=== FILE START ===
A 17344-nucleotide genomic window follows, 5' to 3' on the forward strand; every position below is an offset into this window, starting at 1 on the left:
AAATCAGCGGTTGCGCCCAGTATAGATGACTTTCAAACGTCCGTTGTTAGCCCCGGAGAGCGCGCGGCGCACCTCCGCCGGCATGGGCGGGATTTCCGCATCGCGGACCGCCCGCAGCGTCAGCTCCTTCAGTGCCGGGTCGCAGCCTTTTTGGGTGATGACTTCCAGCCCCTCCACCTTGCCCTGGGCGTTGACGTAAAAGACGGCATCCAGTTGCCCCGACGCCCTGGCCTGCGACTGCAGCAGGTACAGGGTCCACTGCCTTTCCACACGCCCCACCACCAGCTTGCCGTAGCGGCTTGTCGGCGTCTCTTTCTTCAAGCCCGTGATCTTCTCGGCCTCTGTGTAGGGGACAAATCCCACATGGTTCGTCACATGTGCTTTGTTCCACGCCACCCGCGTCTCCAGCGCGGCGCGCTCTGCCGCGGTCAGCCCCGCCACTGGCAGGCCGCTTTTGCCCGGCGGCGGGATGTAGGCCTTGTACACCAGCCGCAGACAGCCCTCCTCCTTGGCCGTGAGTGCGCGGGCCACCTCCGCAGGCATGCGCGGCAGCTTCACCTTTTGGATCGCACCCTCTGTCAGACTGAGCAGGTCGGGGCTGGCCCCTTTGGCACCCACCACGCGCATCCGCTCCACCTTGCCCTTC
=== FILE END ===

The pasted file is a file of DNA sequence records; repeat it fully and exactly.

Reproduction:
A 17344-nucleotide genomic window follows, 5' to 3' on the forward strand; every position below is an offset into this window, starting at 1 on the left:
AAATCAGCGGTTGCGCCCAGTATAGATGACTTTCAAACGTCCGTTGTTAGCCCCGGAGAGCGCGCGGCGCACCTCCGCCGGCATGGGCGGGATTTCCGCATCGCGGACCGCCCGCAGCGTCAGCTCCTTCAGTGCCGGGTCGCAGCCTTTTTGGGTGATGACTTCCAGCCCCTCCACCTTGCCCTGGGCGTTGACGTAAAAGACGGCATCCAGTTGCCCCGACGCCCTGGCCTGCGACTGCAGCAGGTACAGGGTCCACTGCCTTTCCACACGCCCCACCACCAGCTTGCCGTAGCGGCTTGTCGGCGTCTCTTTCTTCAAGCCCGTGATCTTCTCGGCCTCTGTGTAGGGGACAAATCCCACATGGTTCGTCACATGTGCTTTGTTCCACGCCACCCGCGTCTCCAGCGCGGCGCGCTCTGCCGCGGTCAGCCCCGCCACTGGCAGGCCGCTTTTGCCCGGCGGCGGGATGTAGGCCTTGTACACCAGCCGCAGACAGCCCTCCTCCTTGGCCGTGAGTGCGCGGGCCACCTCCGCAGGCATGCGCGGCAGCTTCACCTTTTGGATCGCACCCTCTGTCAGACTGAGCAGGTCGGGGCTGGCCCCTTTGGCACCCACCACGCGCATCCGCTCCACCTTGCCCTTC